On June 29, 2015, President Obama signed into law the Trade Preferences Extension Act of 2015 (the Trade Act). The Trade Act significantly increases penalties for failing to file correct information returns or provide correct payee statements.
Increased penalties apply not only to Forms 1094-C and 1095-C, which applicable large employers (ALEs) will use to report health insurance coverage offered to full-time employees, but also to Forms W-2, 1098, and the 1099 series (i.e., Forms 1099-R and 1099-MISC).
Filing requirements for Forms 1099 and 1096 are summarized below. These 2015 filings are due to the IRS no later than February 29, 2016. Forms 1099 are due to the recipients no later than February 1, 2016. The most commonly required forms are:
1099-MISC - Each unincorporated party to whom you have paid $10 or more in royalties, or $600 or more in gross rents, prizes and awards, or nonemployee compensation (such as fees, commissions, etc.). A copy of each 1099-MISC prepared for nonemployee compensation for PA-based work needs to be sent to the Pennsylvania Department of Revenue.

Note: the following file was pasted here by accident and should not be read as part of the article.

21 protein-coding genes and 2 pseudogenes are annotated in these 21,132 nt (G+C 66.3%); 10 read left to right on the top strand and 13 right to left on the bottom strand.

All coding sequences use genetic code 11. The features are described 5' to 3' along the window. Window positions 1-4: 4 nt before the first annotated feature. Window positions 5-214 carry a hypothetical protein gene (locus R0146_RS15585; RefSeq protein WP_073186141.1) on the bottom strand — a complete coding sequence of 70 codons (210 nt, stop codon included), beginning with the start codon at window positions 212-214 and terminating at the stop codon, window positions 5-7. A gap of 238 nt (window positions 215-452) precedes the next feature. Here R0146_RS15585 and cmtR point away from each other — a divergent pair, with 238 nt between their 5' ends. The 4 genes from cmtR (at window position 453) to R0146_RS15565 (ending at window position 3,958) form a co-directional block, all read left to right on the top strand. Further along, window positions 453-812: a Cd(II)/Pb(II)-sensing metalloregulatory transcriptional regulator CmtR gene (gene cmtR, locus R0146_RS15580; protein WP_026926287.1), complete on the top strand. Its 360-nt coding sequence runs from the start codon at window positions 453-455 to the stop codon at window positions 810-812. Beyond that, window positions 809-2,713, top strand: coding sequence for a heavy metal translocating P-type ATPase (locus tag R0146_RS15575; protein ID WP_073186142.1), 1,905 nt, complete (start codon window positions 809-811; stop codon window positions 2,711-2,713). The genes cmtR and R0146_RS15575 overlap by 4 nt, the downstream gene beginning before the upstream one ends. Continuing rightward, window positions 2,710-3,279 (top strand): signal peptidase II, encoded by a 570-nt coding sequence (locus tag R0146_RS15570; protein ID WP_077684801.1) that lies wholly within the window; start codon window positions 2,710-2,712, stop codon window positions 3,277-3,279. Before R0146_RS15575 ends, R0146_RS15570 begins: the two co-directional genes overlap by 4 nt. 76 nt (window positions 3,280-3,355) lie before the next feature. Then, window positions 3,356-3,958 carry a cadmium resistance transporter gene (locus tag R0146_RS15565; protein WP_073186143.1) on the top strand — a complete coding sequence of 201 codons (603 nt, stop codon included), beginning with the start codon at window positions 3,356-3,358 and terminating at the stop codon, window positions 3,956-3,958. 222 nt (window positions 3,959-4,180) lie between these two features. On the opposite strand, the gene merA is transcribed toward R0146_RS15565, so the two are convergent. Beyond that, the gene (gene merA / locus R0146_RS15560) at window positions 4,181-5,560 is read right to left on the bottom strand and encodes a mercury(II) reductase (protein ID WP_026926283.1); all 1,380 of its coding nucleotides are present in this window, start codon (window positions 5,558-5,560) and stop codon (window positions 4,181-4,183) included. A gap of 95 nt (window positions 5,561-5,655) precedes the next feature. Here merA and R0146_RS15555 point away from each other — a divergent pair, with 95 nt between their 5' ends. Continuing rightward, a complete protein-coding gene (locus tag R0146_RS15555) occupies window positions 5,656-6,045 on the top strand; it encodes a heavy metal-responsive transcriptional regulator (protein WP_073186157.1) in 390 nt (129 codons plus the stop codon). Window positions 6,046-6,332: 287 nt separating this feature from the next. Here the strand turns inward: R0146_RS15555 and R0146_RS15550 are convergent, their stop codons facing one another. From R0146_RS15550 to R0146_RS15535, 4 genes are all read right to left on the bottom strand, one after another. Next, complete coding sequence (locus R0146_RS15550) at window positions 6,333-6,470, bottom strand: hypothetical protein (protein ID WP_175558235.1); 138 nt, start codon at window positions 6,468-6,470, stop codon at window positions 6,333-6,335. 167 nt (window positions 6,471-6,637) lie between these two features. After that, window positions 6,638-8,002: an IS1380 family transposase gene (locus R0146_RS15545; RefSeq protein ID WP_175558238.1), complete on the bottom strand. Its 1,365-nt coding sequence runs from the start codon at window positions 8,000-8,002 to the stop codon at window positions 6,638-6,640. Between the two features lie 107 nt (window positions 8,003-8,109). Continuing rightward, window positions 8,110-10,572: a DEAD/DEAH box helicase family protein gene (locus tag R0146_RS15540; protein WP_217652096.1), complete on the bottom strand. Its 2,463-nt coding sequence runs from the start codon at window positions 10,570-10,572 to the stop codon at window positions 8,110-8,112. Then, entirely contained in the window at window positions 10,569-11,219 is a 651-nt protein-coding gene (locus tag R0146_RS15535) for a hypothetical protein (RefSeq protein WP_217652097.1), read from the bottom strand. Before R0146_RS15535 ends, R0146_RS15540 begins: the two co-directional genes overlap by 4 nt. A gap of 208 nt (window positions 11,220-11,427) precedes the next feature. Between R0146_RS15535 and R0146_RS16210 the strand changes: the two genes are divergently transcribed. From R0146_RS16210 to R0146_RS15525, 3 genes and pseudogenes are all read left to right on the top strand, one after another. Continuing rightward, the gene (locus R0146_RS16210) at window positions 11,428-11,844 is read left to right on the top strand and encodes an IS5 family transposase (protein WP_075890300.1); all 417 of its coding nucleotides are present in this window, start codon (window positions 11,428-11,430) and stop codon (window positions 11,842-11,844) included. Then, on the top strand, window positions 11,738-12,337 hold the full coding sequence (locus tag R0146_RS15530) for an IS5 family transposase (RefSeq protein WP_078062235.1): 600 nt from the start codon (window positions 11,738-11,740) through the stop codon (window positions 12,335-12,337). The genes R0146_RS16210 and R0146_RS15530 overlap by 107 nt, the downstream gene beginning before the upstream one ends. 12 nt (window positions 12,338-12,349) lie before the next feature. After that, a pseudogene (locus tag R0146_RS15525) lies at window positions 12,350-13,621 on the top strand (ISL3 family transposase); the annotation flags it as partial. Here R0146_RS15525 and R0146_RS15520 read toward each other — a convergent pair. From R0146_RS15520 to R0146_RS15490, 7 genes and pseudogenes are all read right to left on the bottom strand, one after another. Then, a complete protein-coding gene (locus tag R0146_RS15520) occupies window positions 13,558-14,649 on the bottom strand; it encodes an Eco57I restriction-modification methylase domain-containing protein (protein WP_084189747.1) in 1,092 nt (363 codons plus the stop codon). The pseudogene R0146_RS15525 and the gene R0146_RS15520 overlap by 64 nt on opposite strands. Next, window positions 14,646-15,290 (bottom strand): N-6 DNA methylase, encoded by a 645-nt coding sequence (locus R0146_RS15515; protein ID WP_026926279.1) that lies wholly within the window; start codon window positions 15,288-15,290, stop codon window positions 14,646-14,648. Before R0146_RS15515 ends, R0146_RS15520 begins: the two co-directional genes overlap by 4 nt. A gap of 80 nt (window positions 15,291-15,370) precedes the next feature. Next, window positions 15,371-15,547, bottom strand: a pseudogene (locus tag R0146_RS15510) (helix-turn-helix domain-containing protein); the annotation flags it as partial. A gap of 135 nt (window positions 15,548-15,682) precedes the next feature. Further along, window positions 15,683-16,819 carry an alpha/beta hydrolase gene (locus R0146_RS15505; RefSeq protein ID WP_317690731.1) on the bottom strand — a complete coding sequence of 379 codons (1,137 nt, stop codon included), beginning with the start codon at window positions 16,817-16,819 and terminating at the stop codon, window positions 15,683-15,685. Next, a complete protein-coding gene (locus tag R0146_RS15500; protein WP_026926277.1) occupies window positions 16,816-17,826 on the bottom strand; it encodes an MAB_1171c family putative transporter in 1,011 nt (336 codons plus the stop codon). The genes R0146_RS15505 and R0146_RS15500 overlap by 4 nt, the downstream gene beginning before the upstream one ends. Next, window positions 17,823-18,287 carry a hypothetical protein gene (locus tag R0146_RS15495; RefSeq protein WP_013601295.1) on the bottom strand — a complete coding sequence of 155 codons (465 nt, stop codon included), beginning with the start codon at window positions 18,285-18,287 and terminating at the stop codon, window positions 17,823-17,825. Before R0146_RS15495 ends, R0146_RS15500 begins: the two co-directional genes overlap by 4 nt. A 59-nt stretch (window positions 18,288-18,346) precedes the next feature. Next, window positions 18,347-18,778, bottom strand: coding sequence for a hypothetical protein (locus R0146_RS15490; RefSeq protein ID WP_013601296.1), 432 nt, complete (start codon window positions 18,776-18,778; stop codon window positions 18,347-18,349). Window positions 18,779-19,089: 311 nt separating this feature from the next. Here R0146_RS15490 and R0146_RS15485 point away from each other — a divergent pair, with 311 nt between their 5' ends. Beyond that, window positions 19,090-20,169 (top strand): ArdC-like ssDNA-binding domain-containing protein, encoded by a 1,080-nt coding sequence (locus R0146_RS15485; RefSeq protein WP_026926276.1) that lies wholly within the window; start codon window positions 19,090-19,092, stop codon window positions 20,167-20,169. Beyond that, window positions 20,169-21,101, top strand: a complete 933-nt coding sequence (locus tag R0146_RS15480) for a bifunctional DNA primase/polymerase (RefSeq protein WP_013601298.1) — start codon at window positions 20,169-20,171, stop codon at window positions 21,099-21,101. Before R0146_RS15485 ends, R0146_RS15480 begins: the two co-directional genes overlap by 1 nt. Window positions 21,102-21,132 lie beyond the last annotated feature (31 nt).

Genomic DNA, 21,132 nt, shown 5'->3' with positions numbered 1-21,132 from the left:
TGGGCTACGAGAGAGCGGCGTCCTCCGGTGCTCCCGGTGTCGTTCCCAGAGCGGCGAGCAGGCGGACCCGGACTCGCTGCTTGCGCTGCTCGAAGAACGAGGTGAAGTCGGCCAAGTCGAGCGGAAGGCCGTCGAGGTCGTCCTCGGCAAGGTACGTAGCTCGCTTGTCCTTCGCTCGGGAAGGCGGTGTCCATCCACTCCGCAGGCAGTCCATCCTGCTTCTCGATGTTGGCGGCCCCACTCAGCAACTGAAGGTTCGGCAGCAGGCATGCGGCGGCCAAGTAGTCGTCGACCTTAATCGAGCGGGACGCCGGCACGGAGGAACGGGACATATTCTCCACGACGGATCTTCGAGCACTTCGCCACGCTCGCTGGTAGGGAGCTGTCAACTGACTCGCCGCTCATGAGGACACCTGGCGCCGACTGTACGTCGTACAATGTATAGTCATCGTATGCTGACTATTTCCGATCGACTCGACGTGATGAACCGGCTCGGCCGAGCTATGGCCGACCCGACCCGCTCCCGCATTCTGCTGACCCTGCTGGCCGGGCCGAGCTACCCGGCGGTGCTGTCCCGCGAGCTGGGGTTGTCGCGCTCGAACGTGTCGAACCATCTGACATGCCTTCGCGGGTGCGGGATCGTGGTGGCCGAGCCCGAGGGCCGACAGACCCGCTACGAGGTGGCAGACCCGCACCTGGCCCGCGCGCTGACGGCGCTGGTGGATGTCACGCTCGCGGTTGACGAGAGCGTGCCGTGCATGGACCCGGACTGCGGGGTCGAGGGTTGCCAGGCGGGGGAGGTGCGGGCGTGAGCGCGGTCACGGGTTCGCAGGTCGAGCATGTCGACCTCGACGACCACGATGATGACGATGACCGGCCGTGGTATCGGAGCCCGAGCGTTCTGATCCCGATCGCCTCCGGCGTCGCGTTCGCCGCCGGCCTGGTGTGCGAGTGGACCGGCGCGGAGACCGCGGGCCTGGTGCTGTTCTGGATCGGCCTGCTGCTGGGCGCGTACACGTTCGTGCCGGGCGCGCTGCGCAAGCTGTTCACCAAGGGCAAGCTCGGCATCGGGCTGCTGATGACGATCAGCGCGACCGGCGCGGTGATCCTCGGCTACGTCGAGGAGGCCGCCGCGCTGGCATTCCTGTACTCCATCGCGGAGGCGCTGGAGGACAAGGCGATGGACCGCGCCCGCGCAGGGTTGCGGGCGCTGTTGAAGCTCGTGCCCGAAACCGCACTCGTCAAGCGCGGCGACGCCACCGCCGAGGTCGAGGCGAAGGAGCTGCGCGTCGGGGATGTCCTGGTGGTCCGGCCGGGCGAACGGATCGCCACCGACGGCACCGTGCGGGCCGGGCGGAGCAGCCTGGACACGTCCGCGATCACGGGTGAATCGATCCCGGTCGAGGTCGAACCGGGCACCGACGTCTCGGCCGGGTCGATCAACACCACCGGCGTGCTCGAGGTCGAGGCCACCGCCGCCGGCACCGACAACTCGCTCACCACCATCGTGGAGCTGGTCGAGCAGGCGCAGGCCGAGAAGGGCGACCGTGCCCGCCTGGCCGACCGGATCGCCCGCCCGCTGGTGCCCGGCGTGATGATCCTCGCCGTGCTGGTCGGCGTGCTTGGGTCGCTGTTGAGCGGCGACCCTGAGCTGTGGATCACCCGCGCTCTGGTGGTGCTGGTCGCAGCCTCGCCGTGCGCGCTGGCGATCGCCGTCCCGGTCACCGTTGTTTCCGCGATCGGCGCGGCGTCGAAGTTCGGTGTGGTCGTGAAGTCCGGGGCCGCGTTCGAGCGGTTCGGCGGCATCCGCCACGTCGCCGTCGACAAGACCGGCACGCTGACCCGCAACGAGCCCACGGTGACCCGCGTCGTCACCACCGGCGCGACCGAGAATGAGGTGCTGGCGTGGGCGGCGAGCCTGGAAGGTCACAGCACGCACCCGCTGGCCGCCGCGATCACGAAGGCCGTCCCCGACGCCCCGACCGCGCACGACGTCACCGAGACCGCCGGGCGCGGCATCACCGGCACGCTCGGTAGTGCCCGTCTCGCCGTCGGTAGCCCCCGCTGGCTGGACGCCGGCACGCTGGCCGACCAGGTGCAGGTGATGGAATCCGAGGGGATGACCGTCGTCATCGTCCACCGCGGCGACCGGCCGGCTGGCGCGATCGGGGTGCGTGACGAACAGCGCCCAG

1099-INT - Each party to whom you have paid $600 or more of interest income in the ordinary course of business. Only certain financial institutions are required to file if interest paid is $10 or more.
The penalties for failure to file the required forms (without reasonable cause) are as follows:
- $250 (increased from $100) per information return for each failure to timely file. Lower penalties apply if the taxpayer promptly corrects the failure.
- $250 (increased from $100) for each failure to timely furnish a correct statement to the payee.
- If the above failures are due to an intentional disregard of the requirements for filing, the penalty is $500 (increased from $250) per payee statement.
Keep in mind the IRS mandates that you indicate on your business income tax return whether you are required to file 1099s and if you did, in fact, file them.